TB Alliance's goal is to reduce the global burden of TB through the development and availability of dramatically improved treatments.
TB must be treated with multiple drugs. Achieving maximum impact on the epidemic requires a short, simple, and affordable regimen comprised of all news drugs, circumventing the challenges posted by resistance to some of the antibiotics available today.
universal regimen could erase the distinctions
of MDR-TB or XDR-TB, being effective in virtually all
people with active TB. This would significantly improve TB control efforts globally.
Over the past year, TB Alliance launched a new wave of clinical trials, detailed below. These trials demonstrate the major progress made toward our goal of a fully novel regimen by constituting treatments with one, then two, and then three novel drugs.
The PaMZ regimen, consisting of one novel drug candidate pretomanid, (formerly PA-824), moxifloxacin, and pyrazinamide, is the most advanced novel regimen currently in development. It shows promise to improve treatment for those with drug-sensitive TB and those with TB/HIV co-infection. It also shows the potential to markedly improve treatment of many patients with multi-drug resistant tuberculosis (MDR-TB) by being dramatically shorter, simpler, safer, and more affordable than current standard therapy.
Bill Gates explains how PaMZ can revolutionize TB treatment for some MDR-TB patients.
Based on results of previous research, PaMZ has now advanced to its final stage of testing. The global Phase 3 clinical trial called STAND (Shortening Treatments by Advancing Novel Drugs) has begun, and will enroll up to 1500 patients in 15 countries at approximately 50 sites around the world. It will be the first Phase 3 trial to test both drug-sensitive and MDR-TB patients with the same regimen. The trial will be conducted by TB Alliance, University of St. Andrews, University College London, among other partners.
The BPaZ regimen is comprised of two novel drugs, bedaquiline and pretomanid, in addition to pyrazinamide. The regimen shows potential to treat drug-sensitive tuberculosis and some forms of drug-resistant TB in as little as three months. Based on the published results of the Phase 2a two-week trial and earlier studies, BPaZ advanced to a two-month Phase 2b clinical trial, called NC-005, which began in 2014. The trial will enroll patients, whose TB organisms are sensitive to the drugs in the regimen, at 10 sites in South Africa, Tanzania, and Uganda.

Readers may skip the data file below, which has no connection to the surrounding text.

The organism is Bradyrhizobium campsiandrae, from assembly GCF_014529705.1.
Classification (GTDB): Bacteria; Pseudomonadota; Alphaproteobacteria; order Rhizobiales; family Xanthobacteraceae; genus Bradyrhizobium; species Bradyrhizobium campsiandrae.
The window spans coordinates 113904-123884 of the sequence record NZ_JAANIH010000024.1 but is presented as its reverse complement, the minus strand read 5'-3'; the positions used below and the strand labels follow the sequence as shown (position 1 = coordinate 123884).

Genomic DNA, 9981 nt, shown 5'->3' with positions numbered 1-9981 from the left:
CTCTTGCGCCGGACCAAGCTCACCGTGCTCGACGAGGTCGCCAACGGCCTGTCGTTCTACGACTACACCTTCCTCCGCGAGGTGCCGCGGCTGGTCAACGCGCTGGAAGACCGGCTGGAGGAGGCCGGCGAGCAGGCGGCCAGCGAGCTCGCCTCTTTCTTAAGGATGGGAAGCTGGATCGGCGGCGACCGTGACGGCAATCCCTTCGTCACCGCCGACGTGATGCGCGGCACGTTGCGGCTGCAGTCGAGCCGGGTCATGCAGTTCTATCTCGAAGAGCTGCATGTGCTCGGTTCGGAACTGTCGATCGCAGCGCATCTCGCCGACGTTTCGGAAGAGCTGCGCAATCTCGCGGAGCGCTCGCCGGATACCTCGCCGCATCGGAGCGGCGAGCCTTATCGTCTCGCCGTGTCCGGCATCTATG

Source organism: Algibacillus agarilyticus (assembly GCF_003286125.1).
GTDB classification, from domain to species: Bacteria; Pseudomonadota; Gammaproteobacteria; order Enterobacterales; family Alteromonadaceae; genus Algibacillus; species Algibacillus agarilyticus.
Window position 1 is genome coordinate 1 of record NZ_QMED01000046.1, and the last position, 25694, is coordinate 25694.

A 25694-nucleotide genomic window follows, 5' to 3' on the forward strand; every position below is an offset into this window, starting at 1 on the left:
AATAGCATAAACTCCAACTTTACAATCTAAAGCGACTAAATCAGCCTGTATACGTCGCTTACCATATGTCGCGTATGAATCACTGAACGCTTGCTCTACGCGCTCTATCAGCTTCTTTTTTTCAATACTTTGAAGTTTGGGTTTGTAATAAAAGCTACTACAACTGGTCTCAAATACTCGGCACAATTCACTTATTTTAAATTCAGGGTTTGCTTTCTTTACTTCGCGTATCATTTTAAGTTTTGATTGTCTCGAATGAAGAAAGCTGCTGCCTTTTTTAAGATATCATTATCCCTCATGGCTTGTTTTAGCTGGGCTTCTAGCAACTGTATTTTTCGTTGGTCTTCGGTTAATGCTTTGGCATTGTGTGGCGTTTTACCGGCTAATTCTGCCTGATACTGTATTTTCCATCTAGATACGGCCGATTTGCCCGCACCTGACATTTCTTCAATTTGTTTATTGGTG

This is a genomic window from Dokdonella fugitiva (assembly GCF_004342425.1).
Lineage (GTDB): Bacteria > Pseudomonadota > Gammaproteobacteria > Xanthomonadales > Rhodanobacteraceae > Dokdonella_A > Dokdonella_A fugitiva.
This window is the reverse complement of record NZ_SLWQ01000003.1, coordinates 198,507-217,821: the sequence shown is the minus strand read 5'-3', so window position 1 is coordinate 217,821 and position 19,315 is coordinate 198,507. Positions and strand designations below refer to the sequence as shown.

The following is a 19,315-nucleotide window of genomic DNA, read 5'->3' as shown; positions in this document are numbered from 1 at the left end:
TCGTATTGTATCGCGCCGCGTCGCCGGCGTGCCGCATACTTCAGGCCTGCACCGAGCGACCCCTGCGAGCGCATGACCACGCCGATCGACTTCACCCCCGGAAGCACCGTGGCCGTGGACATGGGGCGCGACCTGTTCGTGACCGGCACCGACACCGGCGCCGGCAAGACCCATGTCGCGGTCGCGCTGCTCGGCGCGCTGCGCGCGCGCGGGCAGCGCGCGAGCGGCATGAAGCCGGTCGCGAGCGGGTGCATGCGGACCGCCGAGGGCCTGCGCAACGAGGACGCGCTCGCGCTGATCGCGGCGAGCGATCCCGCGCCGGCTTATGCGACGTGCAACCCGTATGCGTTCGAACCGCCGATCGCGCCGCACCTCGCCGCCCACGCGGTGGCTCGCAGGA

TB Alliance, over the course of 2014, initiated the foundational studies and other work needed to soon begin the NiX-TB (New Investigational Drugs for XDR-TB) trial. The study is expected to be among the first clinical trials to test a new treatment specifically for XDR-TB (extensively drug resistant tuberculosis patients). XDR-TB is one of the deadliest forms of TB. Today, only a fraction (11%) of people with XDR-TB will be cured.
The regimen being tested in NiX-TB to treat XDR-TB is comprised of three drugs with little or no known resistance: bedaquiline, pretomanid, and linezolid. However, the true potential of such a regimen is even greater. Given the lack of pre-existing resistance to the drugs in this regimen, it shows potential to be a universal regimen — in other words, a single TB regimen that can treat virtually all patients with active TB — with a relatively simple and affordable regimen. The NIX-regimen must first be tested in XDR-TB patients because it may be more toxic than current MDR-TB therapy, but if the regimen proves successful and safe, that will pave the way for expanding the study, leading to potential use in (MDR-) TB patients and then potentially to drug-sensitive TB patients.
Children with TB are neglected. Today, there are no appropriate child-friendly medicines to treat children with TB. We are currently working with partners to reformulate existing drugs for drug-sensitive TB into appropriate, child-friendly products, and have engaged manufacturers to ensure there will be a sustainable supply of these new products. Those products are expected to be available by 2016.
If children with TB are neglected then babies with TB have been completely ignored. The dosing of TB medicines for newborns and infants weighing 5 kg or less had never been adequately studied. In 2014, Desmond Tutu TB Center, an academic research center of the University of Stellenbosch, South Africa, collaborated with TB Alliance to launch a trial to determine the appropriate doses and formulations of today's TB treatments for the youngest infants.
Additionally, the learnings from this project will inform the development of child-appropriate formulations of new TB treatments currently in the development pipeline, thereby reducing the delay between the availability of new TB treatments for adults and children.